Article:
Rapid Raptors: Three F-22 Raptors land at Joint Base Elmendorf-Richardson, Alaska, in May. Airmen have developed a plan to rapidly deploy F-22 to global hotspots using a C-17 to carry logistics gear. (US Air Force)
WASHINGTON — What began as an idea on a napkin in an Alaska bar is now a new US Air Force capability that could change how F-22s are deployed to the Pacific and around the world.
In 2008, two F-22 pilots came up with the idea to use a C-17 to help up to four Raptors rapidly deploy to any base when needed. The Globemaster could be loaded with all the equipment and weapons for the Raptors, and deploy to a forward operating base within days, if not hours.
“Back in 2008, no kidding, a couple fighter pilots were sitting in a bar looking at the threat out there, at the proliferation of long-range surface-to-air threats and anti-access/area-denial threats,” said Col. David Piffarerio, deputy commander of the 477th Fighter Group. “We wondered how do we get inside of this, how to keep the enemy off their game while advancing US power.”
After years of development, the Rapid Raptor package began operational test and evaluation after a successful August demonstration at Joint Base Elmendorf-Richardson, Alaska.
The basics of the idea are that a fighter squadron and aircraft maintenance unit would use a combination of four F-22s and a C-17 with a tailored maintenance package and trained personnel. Maintainers and ground crews would load the C-17 full of maintenance equipment and weapons and fly with the F-22s to bases that are determined by combatant commanders. It would cut out much of the planning, logistics and overhead that is traditionally needed to schedule a deployment, giving the Air Force the ability to quickly place its most capable fighter at places in the globe not traditionally available.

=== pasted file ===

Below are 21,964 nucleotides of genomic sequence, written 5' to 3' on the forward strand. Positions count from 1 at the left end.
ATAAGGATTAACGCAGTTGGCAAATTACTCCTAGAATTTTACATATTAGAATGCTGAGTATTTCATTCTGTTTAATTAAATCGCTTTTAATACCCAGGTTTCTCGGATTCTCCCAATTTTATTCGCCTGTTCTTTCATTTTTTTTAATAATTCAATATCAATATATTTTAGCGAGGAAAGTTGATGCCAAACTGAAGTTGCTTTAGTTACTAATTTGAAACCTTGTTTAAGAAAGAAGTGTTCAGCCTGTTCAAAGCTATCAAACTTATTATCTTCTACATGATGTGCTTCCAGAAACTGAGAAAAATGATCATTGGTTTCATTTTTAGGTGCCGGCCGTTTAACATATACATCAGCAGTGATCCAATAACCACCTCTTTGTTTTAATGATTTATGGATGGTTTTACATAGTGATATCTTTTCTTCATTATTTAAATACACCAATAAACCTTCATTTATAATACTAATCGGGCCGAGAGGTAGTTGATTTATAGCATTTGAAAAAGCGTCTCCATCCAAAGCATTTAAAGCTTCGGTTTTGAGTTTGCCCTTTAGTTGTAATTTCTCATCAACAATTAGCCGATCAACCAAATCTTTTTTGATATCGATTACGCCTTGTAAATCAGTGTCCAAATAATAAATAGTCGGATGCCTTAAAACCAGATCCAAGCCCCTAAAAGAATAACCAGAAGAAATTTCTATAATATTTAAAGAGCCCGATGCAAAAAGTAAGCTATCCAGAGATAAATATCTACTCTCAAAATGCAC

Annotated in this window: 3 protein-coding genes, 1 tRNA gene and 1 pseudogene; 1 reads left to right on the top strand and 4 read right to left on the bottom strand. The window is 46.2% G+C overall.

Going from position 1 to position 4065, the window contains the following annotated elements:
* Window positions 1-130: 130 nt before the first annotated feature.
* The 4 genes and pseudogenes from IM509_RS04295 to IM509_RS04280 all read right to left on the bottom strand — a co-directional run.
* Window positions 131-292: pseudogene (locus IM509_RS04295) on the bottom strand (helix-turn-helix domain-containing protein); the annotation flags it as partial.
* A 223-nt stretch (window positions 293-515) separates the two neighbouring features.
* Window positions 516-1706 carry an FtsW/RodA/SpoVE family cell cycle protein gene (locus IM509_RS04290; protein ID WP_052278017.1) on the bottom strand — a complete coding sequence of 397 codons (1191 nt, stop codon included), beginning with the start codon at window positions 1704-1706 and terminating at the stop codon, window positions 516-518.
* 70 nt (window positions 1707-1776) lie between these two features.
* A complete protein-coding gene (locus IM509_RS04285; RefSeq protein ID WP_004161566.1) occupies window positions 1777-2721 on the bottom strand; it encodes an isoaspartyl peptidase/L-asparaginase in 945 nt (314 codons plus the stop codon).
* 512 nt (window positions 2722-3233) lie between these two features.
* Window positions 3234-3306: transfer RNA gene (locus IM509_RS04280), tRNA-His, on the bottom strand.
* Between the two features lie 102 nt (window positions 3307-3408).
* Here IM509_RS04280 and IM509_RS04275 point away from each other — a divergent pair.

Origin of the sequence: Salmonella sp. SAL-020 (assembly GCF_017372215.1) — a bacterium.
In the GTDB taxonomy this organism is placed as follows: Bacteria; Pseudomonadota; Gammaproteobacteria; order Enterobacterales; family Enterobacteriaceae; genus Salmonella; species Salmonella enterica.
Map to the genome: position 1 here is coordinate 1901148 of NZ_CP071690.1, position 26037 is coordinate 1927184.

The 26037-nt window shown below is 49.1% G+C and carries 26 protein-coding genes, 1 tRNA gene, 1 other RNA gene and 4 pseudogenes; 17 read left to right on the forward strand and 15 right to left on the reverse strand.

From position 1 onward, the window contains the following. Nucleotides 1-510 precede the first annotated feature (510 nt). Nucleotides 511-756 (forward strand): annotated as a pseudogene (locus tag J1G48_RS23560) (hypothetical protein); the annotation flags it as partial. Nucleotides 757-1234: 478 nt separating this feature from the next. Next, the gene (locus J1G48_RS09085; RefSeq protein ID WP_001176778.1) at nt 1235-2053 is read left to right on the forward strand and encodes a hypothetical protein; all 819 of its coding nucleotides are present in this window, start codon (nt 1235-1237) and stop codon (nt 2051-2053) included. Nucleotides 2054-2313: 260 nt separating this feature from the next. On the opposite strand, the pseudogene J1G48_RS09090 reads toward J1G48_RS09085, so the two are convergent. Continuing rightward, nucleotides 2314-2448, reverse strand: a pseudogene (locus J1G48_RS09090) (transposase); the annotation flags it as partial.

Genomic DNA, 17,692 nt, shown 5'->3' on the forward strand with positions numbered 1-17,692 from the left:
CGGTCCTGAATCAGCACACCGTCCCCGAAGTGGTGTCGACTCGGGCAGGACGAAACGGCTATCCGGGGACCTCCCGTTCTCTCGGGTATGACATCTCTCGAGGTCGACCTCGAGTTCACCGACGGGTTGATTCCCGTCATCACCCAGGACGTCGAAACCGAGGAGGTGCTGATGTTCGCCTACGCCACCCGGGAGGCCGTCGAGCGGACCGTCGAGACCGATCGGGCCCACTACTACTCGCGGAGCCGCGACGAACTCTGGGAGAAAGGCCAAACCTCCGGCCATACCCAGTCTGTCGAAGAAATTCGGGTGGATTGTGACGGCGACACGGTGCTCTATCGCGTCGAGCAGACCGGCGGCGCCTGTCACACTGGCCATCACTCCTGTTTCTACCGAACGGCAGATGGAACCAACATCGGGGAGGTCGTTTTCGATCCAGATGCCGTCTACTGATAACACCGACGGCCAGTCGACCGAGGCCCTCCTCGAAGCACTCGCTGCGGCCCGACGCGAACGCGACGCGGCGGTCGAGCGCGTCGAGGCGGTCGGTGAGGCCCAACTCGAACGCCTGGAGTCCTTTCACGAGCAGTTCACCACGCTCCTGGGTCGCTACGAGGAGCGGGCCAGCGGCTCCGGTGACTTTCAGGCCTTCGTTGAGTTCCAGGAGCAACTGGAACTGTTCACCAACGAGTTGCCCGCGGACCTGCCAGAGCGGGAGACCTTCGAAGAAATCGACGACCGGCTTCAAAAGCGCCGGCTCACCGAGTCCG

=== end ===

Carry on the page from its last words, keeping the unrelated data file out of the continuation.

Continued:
“If we can get these short-duration, short-term and quick deployments of smaller packages, we can establish in countries that aren’t crazy about us having bases or establishing a permanent presence,” Piffarerio said.
And in a conflict, the quick placement of the Raptors can impact an enemy’s decision-making cycle, he said.
The idea was developed under Pacific Command, meaning that the F-22s assigned to that area could be rapidly deployed to counter threats in the Asia-Pacific. The Air Force already regularly deploys F-22s to bases such as Kadena Air Base in Japan.
The August demonstration was the third executed by the 3rd Wing and 477th Fighter Group in the past four years. In addition to the pilots and maintainers at Elmendorf, pilots from the 422nd Test and Evaluation Squadron, the Air Force’s Weapons School and the Chief of Staff of the Air Force’s Strategic Studies Group helped develop the concept.
It isn’t the first time the military has focused on a rapidly deployable package of aircraft. It is in use by some special operations forces, such as in some Army aviation units. But this is the first time a fifth generation aircraft can be rapidly deployed in this way, Piffarerio said.
Col. Lansing Pilch, 3rd Wing Operations Group commander, said the group is focusing on continuing to demonstrate this capability. The test report from the August demonstration has been sent to the Air Force’s warfare center for additional approval.
“Who knows where it will go,” Pilch said.
This idea is different from many other capabilities in the Air Force because it was developed from the bottom up, he said. Starting with the pilots in the bar, it included enlisted maintainers and lower-level officers who ran with it.
“If you are among the youngest airmen, I hope this encourages you to innovate,” Pilch said. “In today’s times, we’re going to listen.”
“It’s very exciting and very rewarding to see these concepts and ideas,” Piffarerio said. “When we saw those C-17s land and the ramp go down and ... the team spilling out of that thing. It was unbelievably exciting. We’re really happy with where we are at and where this is going.” ■